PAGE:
FIG. 3 is a modified version of FIG. 1 and illustrates the camera for photographing the interior walls of the annular combustor 70. Combustor 70 illustrates a typical annular type combustor, say the type used on the JT9D engine manufactured by Pratt & Whitney Aircraft, a division of United Technologies Corporation, the assignee of this patent application, and comprises an inner and outer annular wall 72 and 74 defining an annular passageway where combustion ensues. The viewer portion of the camera comprises a mirror holding fixture 76 that holds the mirror 78 at a 45° angle for transferring the image of the curved surface to the end of the fiber optic bundle 80 through the suitable lens 82. The fixture 76 carries a light source (not shown) to illuminate the surface being photographed so that the fiber optic bundle transmits the image to the lens 84. The opposite end of the bundle is exposed to the lens 84 which focuses on the film 52 (see FIG. 2). A suitable fiber optic bundle is commercially available and is of the coherent or image type.
It is apparent from FIG. 3 that the mechanism for rotating the film and the specimen being photographed is identical to the mechanism described in FIG. 1 and for the sake of clarity and simplicity a description is omitted herefrom. To achieve a suitable negative, unlike the structure shown in FIG. 1, the end of the fiber optic bundle 80 relative to the lens 84 is adjustable by a suitable rack and pinion adjustment generally illustrated by reference numeral 86 for removing vertical distortion and lens 84 is adjusted to focus the image.
The mirror 78 is adjusted axially by rack and pinion adjustment 90 for taking the image along the axial length of the burner and the lens 84 is moved axially (upwardly) by rack and pinion 88 relative to the film for placing the axial extent of the burner surface side by side along the film negative. When the mirror has completely transversed the surface from bottom to top (or vice versa) the fixture 76 is removed from the annular passageway and rotated 180° to photograph the opposite surface, i.e. the inner surface of cylinder 72. The lens 84 is moved upwardly for every 360 ° segment being photographed until the entire surface is photographed or no additional space remains on the negative. Of course, care must be taken so that the image photographed is properly indexed on the film.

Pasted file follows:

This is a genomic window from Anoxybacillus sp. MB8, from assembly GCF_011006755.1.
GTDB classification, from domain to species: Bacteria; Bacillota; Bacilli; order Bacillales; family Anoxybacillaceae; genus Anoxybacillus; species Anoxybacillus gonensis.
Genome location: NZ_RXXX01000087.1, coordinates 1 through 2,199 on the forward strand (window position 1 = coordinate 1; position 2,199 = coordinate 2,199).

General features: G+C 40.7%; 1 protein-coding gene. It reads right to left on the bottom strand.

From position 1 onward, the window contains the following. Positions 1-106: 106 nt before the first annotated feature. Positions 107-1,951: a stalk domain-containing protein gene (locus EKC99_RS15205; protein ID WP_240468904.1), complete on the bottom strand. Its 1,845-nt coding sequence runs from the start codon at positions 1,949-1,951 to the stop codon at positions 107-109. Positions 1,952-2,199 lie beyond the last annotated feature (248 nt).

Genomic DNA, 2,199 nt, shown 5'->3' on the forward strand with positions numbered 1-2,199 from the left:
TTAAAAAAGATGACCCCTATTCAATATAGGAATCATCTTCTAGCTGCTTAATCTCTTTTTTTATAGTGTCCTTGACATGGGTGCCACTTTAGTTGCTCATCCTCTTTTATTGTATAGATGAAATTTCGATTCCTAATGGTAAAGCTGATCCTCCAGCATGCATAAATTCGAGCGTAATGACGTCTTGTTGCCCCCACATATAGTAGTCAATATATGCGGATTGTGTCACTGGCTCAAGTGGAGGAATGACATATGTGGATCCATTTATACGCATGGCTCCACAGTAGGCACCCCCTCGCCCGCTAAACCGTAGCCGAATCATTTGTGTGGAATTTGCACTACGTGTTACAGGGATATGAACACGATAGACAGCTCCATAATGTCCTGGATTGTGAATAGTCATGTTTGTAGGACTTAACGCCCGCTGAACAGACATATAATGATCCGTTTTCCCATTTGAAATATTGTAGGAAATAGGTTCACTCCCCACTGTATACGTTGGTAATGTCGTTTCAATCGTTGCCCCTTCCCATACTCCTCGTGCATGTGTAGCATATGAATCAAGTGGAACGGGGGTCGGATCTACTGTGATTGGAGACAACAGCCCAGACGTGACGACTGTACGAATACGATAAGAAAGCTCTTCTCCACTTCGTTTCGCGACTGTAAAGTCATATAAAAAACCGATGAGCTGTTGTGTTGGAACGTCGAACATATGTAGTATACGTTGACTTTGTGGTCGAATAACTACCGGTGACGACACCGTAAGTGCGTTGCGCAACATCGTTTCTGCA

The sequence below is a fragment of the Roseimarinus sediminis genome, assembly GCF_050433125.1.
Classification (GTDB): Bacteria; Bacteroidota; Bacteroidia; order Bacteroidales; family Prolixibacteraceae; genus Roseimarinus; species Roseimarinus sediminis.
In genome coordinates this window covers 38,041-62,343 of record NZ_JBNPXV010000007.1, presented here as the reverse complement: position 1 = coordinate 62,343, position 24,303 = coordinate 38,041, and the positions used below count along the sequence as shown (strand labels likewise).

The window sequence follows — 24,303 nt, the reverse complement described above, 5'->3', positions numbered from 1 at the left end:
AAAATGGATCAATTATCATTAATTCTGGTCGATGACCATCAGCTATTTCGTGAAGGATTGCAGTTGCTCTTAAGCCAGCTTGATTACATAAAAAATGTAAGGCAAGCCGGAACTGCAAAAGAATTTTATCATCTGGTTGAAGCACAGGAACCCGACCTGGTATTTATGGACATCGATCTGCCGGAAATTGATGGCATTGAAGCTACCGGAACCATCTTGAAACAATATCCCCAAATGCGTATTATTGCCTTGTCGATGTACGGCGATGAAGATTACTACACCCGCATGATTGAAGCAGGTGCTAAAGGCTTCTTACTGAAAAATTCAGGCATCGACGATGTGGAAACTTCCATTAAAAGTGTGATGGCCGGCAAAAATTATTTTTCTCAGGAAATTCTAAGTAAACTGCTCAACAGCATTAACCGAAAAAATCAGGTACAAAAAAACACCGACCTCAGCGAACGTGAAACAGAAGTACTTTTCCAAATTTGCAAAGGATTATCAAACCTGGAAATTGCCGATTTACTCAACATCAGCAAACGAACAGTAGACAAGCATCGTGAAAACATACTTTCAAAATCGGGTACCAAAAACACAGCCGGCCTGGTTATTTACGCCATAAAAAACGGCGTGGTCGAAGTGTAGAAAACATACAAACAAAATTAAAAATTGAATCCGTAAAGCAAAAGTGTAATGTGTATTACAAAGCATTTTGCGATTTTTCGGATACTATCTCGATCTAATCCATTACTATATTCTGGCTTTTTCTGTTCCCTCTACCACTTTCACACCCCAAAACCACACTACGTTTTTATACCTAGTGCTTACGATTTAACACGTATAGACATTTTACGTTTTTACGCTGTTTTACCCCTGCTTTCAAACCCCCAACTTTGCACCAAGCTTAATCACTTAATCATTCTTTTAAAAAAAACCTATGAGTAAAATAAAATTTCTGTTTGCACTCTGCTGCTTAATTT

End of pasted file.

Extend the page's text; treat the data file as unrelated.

The fixture 76 and associated fiber optic bundle 80 may be positioned rectilinearily by the rack and pinion assembly 96 so as to accommodate different diameter burner cans.
It should be understood that the invention is not limited to the particular embodiments shown and described herein, but that various changes and modifications may be made without departing from the spirit and scope of this novel concept as defined by the following claims.
|Cited Patent||Filing date||Publication date||Applicant||Title|
|US2737864 *||Nov 9, 1951||Mar 13, 1956||Gutterman Robert P||Borehole camera|
|US2894436 *||Sep 9, 1954||Jul 14, 1959||Lytax Werke G M B H||Camera for photographing the inner surface of a hollow body|
|US2986980 *||Dec 23, 1957||Jun 6, 1961||Morris Robert B||Panoramic adapter for cameras|
|US3099946 *||Jul 29, 1960||Aug 6, 1963||Burton John W||Panoramic camera|
|US3185057 *||May 17, 1962||May 25, 1965||Bank Of America Nat Trust And||Panoramic camera with removable film casette|
|US3191182 *||Feb 8, 1963||Jun 22, 1965||Cyclodrama Inc||Apparatus for making wide angle pictures|
|US3244085 *||Aug 16, 1963||Apr 5, 1966||Central Electr Generat Board||Borehole or pipe camera|
|US3651695 *||Apr 24, 1970||Mar 28, 1972||Environmental Metrology Corp||Colorimetric temperature sensor|
|US4215275 *||Feb 15, 1978||Jul 29, 1980||Luxtron Corporation||Optical temperature measurement technique utilizing phosphors|
|Citing Patent||Filing date||Publication date||Applicant||Title|
|US4924253 *||Apr 13, 1988||May 8, 1990||Olympus Optical Company Limited||Drive apparatus for a focusing lens|
|US5289218 *||Jan 19, 1993||Feb 22, 1994||Pippin L Turner||Apparatus for assisting camera in photographing cylindrical objects|
|US5580172 *||Oct 11, 1994||Dec 3, 1996||Solar Turbines Incorporated||Method and apparatus for producing a surface temperature map|
|WO2001063354A1 *||Feb 22, 2001||Aug 30, 2001||Evox Productions||High-volume image production rig assemblies|
|U.S. Classification||396/5, 374/162, 396/24|
|Aug 26, 1982||AS||Assignment|
Owner name: UNITED TECHNOLOGIES CORPORATION; HARTFORD, CT. A
Free format text: ASSIGNMENT OF ASSIGNORS INTEREST.;ASSIGNORS:GEBHART, JOHN R.;LEDOUX, FRANCIS X.;REEL/FRAME:004039/0418
Effective date: 19820823
|Dec 14, 1987||FPAY||Fee payment|
Year of fee payment: 4
|Oct 31, 1991||FPAY||Fee payment|
Year of fee payment: 8
|Dec 12, 1995||FPAY||Fee payment|
Year of fee payment: 12